It seems like it would be a really useful reference.
    1. Explorer's Avatar
      Explorer -
      I agree that getting more usable options right out of the box is good.

      Requiring someone buy an additional tool, which the author happens to sell and promote on his website, isn't quite the same as "out of the box" in my view. Maybe it's the same in the view of others, but that still requires a redefinition of "out of the box."

      Quite a few years ago, I was looking for a learning course to take me to the next level. I was not a beginner in any way, but had been playing in a few styles. I had no interest in bluegrass, and never have played in that style (no offense intended, it just isn't on my radar in any form), so I instead bought the Andy Statman "Jazz Mandolin" course from Homespun.

      And the very first recording stated, "Now i'm going to show you how to take the skills you learned from my Bluegrass Mandolin course and how to apply them to jazz."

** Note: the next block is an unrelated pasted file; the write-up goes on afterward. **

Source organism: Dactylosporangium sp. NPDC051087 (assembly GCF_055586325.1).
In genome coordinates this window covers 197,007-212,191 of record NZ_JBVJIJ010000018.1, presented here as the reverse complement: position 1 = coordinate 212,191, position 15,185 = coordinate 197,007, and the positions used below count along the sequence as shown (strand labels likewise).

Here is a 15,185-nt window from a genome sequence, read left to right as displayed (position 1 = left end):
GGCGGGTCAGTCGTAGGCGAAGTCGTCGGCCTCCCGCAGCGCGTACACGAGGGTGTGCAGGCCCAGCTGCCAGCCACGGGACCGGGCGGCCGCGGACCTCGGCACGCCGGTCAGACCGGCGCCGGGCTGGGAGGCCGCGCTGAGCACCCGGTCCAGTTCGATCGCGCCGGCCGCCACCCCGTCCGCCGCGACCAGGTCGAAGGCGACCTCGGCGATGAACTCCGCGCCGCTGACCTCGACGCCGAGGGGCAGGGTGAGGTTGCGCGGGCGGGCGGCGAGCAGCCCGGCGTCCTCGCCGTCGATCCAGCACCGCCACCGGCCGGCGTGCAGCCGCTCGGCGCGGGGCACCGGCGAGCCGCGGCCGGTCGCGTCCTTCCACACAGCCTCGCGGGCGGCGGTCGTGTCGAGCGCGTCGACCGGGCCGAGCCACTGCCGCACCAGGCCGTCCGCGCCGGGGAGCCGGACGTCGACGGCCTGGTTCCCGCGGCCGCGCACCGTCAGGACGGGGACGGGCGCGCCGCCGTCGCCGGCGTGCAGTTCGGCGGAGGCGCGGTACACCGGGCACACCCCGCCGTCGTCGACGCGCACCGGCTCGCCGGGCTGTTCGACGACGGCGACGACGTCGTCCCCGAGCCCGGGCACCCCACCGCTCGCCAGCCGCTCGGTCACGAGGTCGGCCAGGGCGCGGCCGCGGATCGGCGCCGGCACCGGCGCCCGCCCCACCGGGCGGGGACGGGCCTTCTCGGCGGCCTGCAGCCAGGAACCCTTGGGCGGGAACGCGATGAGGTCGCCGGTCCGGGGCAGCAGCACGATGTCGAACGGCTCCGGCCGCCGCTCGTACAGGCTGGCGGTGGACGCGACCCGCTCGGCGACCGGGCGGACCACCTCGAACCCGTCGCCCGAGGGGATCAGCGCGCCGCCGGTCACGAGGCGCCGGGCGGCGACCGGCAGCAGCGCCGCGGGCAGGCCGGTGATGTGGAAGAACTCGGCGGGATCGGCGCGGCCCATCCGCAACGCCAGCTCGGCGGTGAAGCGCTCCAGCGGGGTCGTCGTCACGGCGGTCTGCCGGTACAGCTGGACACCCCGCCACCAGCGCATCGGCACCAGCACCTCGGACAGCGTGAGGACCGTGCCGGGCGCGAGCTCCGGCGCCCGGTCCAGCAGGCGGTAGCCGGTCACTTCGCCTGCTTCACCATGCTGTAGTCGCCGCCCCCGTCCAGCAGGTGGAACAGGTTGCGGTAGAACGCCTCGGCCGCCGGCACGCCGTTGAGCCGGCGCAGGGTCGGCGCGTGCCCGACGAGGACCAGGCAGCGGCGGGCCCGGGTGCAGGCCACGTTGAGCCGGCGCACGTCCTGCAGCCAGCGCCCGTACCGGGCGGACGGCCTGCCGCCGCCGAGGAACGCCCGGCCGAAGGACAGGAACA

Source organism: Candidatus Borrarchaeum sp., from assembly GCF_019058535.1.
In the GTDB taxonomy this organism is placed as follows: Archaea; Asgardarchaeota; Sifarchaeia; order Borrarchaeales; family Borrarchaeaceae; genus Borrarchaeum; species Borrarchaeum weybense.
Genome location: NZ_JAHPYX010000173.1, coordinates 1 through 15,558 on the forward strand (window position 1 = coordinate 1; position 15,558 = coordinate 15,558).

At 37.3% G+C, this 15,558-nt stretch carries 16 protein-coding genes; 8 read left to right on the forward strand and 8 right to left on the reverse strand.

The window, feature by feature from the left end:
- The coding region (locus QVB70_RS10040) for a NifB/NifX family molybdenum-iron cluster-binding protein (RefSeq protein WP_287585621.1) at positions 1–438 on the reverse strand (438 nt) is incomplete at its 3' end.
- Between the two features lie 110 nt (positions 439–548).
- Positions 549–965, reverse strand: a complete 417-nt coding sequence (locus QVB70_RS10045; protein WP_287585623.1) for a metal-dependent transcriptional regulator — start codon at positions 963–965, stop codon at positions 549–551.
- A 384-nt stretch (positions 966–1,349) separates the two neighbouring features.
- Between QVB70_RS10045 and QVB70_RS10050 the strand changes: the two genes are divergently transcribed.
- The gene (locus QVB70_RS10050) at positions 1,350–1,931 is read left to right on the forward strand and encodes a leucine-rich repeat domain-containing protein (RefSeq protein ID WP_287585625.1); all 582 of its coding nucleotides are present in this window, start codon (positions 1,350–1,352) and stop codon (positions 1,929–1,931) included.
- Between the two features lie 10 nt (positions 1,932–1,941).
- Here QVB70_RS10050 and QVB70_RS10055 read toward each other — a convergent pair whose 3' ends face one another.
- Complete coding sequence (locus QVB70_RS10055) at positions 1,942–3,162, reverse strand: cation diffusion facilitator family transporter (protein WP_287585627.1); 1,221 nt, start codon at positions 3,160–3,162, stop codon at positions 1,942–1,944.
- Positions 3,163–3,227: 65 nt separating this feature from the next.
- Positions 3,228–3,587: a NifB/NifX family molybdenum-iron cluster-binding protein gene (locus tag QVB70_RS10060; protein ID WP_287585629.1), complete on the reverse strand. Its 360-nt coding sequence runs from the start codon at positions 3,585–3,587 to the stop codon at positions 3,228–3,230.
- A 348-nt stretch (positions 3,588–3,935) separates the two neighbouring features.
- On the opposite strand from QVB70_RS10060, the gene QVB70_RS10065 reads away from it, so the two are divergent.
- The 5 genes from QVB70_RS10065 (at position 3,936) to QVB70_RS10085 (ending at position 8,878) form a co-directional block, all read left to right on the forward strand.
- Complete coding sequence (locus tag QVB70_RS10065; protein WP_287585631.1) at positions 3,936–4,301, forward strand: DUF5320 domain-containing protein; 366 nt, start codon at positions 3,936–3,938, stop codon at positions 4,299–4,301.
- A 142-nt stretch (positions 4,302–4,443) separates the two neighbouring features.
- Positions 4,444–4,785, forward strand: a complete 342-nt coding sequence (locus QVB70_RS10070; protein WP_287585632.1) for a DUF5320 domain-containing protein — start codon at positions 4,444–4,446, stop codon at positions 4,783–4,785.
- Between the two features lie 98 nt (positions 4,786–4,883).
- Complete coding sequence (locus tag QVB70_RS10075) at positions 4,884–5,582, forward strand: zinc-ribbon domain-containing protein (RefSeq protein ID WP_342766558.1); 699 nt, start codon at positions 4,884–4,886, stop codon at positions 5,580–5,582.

The packaging and Homespun catalog description had no mention of it being a continuation of a different course, and Homespun stated in a phone call that it was meant to be a standalone course. They suggested I learn bluegrass in order to get to jazz. *laugh* that was when I instead harnessed the awesome power of my Marantz half-speed cassette deck and learned from actual jazzers.

      Anyway, ever since then, I try to alert people to when an instructional course or other musical tool is not what it is advanced to be. I can't imagine anyone objecting to true information.
    1. Charlieshafer's Avatar
      Charlieshafer -
      You seem to be equating the use of a partial capo with actually using your index finger to form the barred chord. As I said, I don't use a capo, I use my fingers, ergo there's no need to purchase anything extra from anyone, and the chord shapes are perfectly legitimate. There's nothing here that elevates this into the realm of shady advertising. You want to use a capo, fine. You don't, fine. If you can form the chords without the use of a capo, great, don't get one.

      Frankly, the presenting of the partial capo is probably useful for those with small hands, who otherwise wouldn't be able to take advantage of the instrument.